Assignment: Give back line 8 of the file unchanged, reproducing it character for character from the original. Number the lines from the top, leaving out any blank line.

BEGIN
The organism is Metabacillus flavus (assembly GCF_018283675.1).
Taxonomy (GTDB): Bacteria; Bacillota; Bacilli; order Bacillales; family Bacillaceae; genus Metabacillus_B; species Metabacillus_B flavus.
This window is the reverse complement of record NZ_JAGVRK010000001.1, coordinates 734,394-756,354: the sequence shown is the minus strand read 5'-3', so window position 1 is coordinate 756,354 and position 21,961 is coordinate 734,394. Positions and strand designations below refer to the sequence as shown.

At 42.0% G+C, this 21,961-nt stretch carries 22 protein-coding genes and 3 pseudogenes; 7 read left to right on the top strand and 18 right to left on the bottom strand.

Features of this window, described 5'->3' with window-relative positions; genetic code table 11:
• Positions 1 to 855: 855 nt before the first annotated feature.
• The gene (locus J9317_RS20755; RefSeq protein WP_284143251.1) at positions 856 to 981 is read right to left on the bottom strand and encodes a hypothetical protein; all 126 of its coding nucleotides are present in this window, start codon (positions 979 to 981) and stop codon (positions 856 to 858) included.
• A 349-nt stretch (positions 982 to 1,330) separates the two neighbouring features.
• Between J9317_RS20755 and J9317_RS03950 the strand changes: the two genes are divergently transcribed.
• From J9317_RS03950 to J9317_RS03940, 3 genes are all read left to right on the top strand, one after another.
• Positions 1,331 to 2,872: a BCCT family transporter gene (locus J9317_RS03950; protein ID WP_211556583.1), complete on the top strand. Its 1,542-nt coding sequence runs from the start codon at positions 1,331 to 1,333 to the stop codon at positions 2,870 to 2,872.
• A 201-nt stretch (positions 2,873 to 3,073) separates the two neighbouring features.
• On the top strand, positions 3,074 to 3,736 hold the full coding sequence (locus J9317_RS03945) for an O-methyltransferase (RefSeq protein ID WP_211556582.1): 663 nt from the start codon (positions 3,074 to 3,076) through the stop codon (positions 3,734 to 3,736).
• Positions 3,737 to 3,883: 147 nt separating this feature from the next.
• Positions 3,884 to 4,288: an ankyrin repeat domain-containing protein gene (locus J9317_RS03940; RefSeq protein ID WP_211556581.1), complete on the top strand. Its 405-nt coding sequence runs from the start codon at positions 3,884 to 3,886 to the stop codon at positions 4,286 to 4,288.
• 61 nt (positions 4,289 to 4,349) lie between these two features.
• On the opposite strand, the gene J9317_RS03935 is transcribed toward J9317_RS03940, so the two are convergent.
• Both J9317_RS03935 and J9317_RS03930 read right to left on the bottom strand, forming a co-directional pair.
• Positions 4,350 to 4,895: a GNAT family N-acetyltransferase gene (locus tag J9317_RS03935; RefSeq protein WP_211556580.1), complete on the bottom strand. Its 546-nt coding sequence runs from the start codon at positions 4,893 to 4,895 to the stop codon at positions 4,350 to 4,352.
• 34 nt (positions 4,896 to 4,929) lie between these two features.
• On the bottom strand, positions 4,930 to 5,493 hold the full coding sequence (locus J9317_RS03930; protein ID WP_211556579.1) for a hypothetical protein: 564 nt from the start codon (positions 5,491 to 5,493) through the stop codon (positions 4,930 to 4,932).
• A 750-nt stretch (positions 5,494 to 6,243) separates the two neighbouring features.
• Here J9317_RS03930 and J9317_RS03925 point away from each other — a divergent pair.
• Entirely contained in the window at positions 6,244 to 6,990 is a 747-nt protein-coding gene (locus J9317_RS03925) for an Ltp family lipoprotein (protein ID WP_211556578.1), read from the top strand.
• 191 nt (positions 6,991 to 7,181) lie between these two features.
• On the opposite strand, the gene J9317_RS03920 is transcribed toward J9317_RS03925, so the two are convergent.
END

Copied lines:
• A 349-nt stretch (positions 982 to 1,330) separates the two neighbouring features.